Recently the North Carolina Department of Labor reported, and it was noted in the press, that workplace fatalities in the state had declined to an all-time low of 23 during the year 2013. However, the low numbers may be more from a change in the way the Department of Labor counts the deaths, and not necessarily because workplaces are safer. According to a recent article, as many as 80 additional deaths from workplace injuries that occurred in 2013 did not make it into the Department’s report. That is because the Department does not count all workplace deaths, for example deaths among the self-employed, and those who work for small farms and unincorporated businesses. In 2006, North Carolina made a change, and since then it has only reported deaths among workers over whose employers the Department has the ability to levy fines. We are one of just three states that follow this practice. The reporting of deaths in a limited number of workplaces has resulted in an inaccurate picture of the actual hazards faced by North Carolina workers. If you want to get a true picture, you have to examine records from many sources, not just one. According to statistics from the United States Department of Labor, the most dangerous industries in our state are agriculture, construction, transportation and utilities. Unfortunately, early numbers about 2014 show that fatalities in that year were up sharply.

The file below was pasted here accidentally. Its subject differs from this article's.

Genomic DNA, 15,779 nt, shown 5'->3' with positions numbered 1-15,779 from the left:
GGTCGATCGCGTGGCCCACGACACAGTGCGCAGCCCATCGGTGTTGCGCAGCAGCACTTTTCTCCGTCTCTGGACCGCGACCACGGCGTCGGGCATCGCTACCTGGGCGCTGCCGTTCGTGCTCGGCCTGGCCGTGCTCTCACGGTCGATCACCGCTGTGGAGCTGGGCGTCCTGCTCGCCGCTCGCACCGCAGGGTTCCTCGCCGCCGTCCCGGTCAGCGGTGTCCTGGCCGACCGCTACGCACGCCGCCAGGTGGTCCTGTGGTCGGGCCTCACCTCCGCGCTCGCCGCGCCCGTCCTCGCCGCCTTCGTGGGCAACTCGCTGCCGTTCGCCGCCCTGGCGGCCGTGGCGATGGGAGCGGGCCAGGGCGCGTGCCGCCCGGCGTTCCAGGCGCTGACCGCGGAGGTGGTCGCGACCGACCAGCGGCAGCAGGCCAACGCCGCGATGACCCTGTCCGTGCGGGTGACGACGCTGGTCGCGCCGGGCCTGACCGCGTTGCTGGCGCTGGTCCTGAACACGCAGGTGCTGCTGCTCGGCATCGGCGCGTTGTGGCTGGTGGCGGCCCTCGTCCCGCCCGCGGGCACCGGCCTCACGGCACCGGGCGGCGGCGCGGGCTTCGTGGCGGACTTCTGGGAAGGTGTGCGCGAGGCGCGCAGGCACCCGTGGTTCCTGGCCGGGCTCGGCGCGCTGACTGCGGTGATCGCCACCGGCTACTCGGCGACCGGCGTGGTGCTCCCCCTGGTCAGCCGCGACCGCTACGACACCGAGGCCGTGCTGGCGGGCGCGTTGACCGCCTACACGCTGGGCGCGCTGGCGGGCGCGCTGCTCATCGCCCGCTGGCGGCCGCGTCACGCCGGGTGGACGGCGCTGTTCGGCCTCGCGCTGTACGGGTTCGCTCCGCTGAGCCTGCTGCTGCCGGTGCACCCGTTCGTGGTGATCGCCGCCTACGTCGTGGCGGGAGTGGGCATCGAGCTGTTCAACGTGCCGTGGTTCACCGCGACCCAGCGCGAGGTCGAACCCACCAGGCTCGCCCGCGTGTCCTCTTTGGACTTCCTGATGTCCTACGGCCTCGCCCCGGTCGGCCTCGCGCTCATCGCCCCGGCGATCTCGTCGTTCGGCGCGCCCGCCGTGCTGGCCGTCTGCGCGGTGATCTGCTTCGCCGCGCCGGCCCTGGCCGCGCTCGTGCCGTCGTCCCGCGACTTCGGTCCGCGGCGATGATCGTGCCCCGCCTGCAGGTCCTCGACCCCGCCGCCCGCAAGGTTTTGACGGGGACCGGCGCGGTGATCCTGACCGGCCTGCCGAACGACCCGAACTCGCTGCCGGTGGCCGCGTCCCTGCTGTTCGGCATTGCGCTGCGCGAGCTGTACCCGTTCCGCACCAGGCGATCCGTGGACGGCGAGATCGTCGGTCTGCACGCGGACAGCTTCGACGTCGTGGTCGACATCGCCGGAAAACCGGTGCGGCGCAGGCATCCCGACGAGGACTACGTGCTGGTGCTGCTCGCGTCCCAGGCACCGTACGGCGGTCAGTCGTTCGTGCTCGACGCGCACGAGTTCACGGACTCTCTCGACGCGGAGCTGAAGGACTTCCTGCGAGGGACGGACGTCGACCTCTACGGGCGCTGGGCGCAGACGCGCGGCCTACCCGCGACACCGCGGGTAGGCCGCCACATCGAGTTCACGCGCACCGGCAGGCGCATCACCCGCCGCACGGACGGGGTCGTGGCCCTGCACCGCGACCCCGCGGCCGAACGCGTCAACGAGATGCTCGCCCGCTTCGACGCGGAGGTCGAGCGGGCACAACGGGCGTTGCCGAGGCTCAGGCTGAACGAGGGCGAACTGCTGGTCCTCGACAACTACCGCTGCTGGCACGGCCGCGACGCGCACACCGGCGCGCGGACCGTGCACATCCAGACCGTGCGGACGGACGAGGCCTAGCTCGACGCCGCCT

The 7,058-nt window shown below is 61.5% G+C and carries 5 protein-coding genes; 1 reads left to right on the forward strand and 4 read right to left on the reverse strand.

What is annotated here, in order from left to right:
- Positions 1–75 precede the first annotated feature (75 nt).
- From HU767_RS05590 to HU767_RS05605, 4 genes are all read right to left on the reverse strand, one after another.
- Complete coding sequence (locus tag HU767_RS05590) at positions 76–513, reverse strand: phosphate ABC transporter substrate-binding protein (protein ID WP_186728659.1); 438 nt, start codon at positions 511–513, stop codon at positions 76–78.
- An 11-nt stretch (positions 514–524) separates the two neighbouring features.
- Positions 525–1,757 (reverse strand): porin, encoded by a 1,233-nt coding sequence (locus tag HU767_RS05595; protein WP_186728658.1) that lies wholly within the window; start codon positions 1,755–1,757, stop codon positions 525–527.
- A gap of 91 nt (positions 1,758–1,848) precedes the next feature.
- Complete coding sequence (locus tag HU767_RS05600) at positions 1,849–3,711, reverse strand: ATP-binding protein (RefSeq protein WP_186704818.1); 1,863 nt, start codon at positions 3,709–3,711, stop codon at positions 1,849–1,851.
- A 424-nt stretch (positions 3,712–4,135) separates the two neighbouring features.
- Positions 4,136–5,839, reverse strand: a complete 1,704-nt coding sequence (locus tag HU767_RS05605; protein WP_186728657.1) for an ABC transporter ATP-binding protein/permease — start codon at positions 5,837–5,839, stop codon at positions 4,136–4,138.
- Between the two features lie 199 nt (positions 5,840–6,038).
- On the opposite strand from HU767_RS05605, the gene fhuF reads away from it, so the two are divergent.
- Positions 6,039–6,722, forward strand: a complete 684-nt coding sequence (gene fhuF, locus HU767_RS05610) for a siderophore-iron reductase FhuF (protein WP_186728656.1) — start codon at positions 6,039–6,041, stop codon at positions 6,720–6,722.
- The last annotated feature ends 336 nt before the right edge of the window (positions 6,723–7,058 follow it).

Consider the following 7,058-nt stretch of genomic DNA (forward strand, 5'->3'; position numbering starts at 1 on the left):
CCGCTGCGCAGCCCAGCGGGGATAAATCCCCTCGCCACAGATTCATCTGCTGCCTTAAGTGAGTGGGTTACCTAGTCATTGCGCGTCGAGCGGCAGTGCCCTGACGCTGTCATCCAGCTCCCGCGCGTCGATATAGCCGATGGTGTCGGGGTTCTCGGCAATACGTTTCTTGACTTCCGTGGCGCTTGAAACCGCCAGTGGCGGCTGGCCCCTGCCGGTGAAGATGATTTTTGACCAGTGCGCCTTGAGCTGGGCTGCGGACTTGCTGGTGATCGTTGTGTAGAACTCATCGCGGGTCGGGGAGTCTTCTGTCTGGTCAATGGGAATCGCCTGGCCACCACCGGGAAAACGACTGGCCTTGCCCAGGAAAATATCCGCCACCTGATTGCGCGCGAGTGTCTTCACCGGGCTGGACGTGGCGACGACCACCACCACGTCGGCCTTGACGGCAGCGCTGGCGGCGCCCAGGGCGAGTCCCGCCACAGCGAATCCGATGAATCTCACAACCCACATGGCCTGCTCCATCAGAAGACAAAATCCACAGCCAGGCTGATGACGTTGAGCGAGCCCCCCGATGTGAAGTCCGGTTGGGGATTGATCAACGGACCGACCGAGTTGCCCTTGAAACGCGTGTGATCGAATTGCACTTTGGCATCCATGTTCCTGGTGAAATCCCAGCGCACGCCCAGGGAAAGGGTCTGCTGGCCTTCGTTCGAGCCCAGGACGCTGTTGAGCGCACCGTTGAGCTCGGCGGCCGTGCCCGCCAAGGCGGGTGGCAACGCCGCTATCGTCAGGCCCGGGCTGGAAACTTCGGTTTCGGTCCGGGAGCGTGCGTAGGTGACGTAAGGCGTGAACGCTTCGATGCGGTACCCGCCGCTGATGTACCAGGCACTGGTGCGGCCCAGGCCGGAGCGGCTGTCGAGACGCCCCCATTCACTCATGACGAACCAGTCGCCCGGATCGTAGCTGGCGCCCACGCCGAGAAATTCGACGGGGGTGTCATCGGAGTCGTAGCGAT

If an employee dies while employed by a North Carolina employer who has three or more employees, his family members are entitled to workers’ compensation death benefits. If the death was the fault of someone other than the employer, for example, a subcontractor on the jobsite, or a driver who caused a wreck, there also may be claims against the party that caused the death.